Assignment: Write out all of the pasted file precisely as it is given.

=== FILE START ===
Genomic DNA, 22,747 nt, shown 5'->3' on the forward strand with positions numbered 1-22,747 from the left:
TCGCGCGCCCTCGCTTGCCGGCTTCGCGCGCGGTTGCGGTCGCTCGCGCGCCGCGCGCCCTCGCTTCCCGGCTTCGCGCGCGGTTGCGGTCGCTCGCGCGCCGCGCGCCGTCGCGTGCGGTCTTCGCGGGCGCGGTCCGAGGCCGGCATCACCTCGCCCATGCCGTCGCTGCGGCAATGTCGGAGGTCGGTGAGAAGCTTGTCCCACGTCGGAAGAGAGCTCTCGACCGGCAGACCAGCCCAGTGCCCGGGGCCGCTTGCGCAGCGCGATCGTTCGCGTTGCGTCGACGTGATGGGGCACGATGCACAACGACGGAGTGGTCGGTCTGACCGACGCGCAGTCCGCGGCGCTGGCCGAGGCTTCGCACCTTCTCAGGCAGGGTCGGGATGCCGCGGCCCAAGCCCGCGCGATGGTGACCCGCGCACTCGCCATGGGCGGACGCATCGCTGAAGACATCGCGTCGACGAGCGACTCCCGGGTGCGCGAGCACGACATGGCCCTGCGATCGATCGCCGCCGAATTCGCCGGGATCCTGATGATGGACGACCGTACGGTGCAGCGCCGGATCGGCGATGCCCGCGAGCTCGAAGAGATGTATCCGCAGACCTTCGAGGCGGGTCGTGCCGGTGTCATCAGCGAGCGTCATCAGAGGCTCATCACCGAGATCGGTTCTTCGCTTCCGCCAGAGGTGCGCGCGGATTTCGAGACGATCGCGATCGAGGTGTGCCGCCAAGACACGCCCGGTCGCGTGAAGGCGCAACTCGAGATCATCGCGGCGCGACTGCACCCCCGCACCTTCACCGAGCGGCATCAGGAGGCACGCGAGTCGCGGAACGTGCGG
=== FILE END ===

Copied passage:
Genomic DNA, 22,747 nt, shown 5'->3' on the forward strand with positions numbered 1-22,747 from the left:
TCGCGCGCCCTCGCTTGCCGGCTTCGCGCGCGGTTGCGGTCGCTCGCGCGCCGCGCGCCCTCGCTTCCCGGCTTCGCGCGCGGTTGCGGTCGCTCGCGCGCCGCGCGCCGTCGCGTGCGGTCTTCGCGGGCGCGGTCCGAGGCCGGCATCACCTCGCCCATGCCGTCGCTGCGGCAATGTCGGAGGTCGGTGAGAAGCTTGTCCCACGTCGGAAGAGAGCTCTCGACCGGCAGACCAGCCCAGTGCCCGGGGCCGCTTGCGCAGCGCGATCGTTCGCGTTGCGTCGACGTGATGGGGCACGATGCACAACGACGGAGTGGTCGGTCTGACCGACGCGCAGTCCGCGGCGCTGGCCGAGGCTTCGCACCTTCTCAGGCAGGGTCGGGATGCCGCGGCCCAAGCCCGCGCGATGGTGACCCGCGCACTCGCCATGGGCGGACGCATCGCTGAAGACATCGCGTCGACGAGCGACTCCCGGGTGCGCGAGCACGACATGGCCCTGCGATCGATCGCCGCCGAATTCGCCGGGATCCTGATGATGGACGACCGTACGGTGCAGCGCCGGATCGGCGATGCCCGCGAGCTCGAAGAGATGTATCCGCAGACCTTCGAGGCGGGTCGTGCCGGTGTCATCAGCGAGCGTCATCAGAGGCTCATCACCGAGATCGGTTCTTCGCTTCCGCCAGAGGTGCGCGCGGATTTCGAGACGATCGCGATCGAGGTGTGCCGCCAAGACACGCCCGGTCGCGTGAAGGCGCAACTCGAGATCATCGCGGCGCGACTGCACCCCCGCACCTTCACCGAGCGGCATCAGGAGGCACGCGAGTCGCGGAACGTGCGG